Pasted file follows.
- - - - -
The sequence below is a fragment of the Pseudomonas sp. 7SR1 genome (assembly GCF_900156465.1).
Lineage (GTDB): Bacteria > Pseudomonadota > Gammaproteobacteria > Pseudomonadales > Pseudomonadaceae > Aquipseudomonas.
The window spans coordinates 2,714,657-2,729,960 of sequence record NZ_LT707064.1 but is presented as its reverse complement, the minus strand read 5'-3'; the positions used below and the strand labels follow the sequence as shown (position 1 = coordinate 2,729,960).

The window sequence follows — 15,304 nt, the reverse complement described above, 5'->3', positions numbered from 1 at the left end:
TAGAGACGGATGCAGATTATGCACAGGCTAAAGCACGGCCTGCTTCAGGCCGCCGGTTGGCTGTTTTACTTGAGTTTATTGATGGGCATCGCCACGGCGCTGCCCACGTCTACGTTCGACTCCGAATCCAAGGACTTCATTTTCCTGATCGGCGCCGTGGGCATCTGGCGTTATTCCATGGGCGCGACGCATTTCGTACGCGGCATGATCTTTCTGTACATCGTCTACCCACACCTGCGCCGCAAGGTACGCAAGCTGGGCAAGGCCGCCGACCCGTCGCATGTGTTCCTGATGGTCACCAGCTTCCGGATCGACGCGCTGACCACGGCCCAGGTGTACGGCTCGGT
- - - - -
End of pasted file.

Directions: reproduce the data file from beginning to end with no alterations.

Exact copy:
The sequence below is a fragment of the Pseudomonas sp. 7SR1 genome (assembly GCF_900156465.1).
Lineage (GTDB): Bacteria > Pseudomonadota > Gammaproteobacteria > Pseudomonadales > Pseudomonadaceae > Aquipseudomonas.
The window spans coordinates 2,714,657-2,729,960 of sequence record NZ_LT707064.1 but is presented as its reverse complement, the minus strand read 5'-3'; the positions used below and the strand labels follow the sequence as shown (position 1 = coordinate 2,729,960).

The window sequence follows — 15,304 nt, the reverse complement described above, 5'->3', positions numbered from 1 at the left end:
TAGAGACGGATGCAGATTATGCACAGGCTAAAGCACGGCCTGCTTCAGGCCGCCGGTTGGCTGTTTTACTTGAGTTTATTGATGGGCATCGCCACGGCGCTGCCCACGTCTACGTTCGACTCCGAATCCAAGGACTTCATTTTCCTGATCGGCGCCGTGGGCATCTGGCGTTATTCCATGGGCGCGACGCATTTCGTACGCGGCATGATCTTTCTGTACATCGTCTACCCACACCTGCGCCGCAAGGTACGCAAGCTGGGCAAGGCCGCCGACCCGTCGCATGTGTTCCTGATGGTCACCAGCTTCCGGATCGACGCGCTGACCACGGCCCAGGTGTACGGCTCGGT